The Indie Ink Writing Challenge this week comes to me from Jan, who tells me "He ran on the beach, with the waves lapping at his aching legs. What is he running from?" (My challenge, "symmetry", goes to Cope.)
I woke up early, forcing myself onto my feet before I could change my mind. My bedroom was sparse, which was how I wanted it. No distractions. No remorse. No regrets. I pulled on running clothes and running shoes, trying to get myself out there before I fully realized what I was doing. I put my keys and my IPod into my pockets, then headed out the door, locking it behind me.
I stood stock still, looking as far as I could to one side, and then the other. The ocean was there, remote and implacable, roaring constantly, underscoring everything you said and did. It was time to get to work, I thought, it's not going to get any easier. Just do it. Start moving. It will never get any harder than it is the first day, and it will get easier. So just start.
I started the IPod, letting James Hetfield's angry bark motivate me. I went back to the first album, needing the uptempo rhythms and anger of a band ready to take on the world. It also reminded me of high school- when I used to come in the winter to hit the weights and stay strong, the coach who supervised us used to play this tape over and over. I walked down to the beach, starting along the hard sand, letting a brisk walk get me warm.
Caroline had started the fight again last night. Since the divorce, she became more controlling, complaining about every trip, every obligation that wasn't, in her view, necessary. She had a point- I had made plenty of money, with more to come before this contract ran out. There were beaches in North Carolina- I didn't have to come out here.
When the calendar turned, I had to get serious. I had to simplify, get clean and pure. I had to get away from them, from story time and runny noses and waiting with the other minivans at pickup time. I needed to train, focusing on nothing else, building uo the endurance i would need come August. Despite what Caroline says, I do love my girls. But they're draining.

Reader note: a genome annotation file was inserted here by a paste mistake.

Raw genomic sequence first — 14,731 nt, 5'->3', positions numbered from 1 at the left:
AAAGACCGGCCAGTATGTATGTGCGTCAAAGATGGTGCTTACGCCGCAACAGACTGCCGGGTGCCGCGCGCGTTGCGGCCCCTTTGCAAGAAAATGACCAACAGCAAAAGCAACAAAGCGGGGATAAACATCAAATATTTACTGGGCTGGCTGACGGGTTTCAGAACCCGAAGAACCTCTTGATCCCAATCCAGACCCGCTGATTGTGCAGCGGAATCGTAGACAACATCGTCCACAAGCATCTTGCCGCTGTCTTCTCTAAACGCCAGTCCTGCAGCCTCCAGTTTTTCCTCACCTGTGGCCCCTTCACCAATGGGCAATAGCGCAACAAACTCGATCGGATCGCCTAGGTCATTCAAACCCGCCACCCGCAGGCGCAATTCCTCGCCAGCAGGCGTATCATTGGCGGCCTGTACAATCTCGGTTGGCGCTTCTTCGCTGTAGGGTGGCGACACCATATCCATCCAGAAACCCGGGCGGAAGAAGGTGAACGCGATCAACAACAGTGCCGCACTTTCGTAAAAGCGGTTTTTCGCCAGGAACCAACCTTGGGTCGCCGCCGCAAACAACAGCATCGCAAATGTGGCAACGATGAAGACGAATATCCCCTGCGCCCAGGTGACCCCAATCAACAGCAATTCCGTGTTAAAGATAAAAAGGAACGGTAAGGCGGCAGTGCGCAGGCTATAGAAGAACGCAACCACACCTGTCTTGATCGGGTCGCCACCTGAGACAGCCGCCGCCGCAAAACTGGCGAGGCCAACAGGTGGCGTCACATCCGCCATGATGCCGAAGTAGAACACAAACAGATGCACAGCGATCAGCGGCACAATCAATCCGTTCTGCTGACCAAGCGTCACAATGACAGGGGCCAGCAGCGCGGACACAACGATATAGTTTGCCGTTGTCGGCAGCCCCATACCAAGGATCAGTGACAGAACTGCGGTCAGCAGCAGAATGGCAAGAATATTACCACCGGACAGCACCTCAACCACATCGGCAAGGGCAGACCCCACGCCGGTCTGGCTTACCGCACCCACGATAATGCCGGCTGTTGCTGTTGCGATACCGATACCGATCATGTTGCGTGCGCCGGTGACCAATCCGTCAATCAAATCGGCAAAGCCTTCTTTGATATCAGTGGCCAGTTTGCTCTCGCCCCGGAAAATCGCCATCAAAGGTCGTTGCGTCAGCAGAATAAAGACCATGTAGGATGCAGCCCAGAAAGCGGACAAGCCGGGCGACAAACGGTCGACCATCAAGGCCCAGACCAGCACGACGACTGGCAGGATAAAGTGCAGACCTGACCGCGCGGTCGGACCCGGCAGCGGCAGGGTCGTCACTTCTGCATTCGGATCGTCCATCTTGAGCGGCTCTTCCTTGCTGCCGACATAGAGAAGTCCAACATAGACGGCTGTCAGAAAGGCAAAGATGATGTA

I started a slow jog, my joints creaking as I moved. The fog was still lingering, clouding everything other than what was in front of me. I did this, flew away from aggravation and obligation to come out to Southern California to start working out by myself, getting into fighting shape for the season to come.
Yes, I was going to get paid, regardless of how I performed. There was something else at work, though- I was starting to measure myself against the greats, and no amount of money would help me there. I had done something that very few had ever done- ascended to the very top of my field, becoming among the very best in the world.
I broke into a genuine run, finding a nice rhythm against the dark sand, the sea pounding at my feet, the drumming thundering in my ears. I know the girls would rather I be there to pick them up after violin practice. But I wanted to show them that when you have a chance to do something, you do it, as hard as you can for as long as you can. You make sure it gets everything you have while you're young enough to give it. You do it, the only thing you've ever been any good at, for as long as they will let you.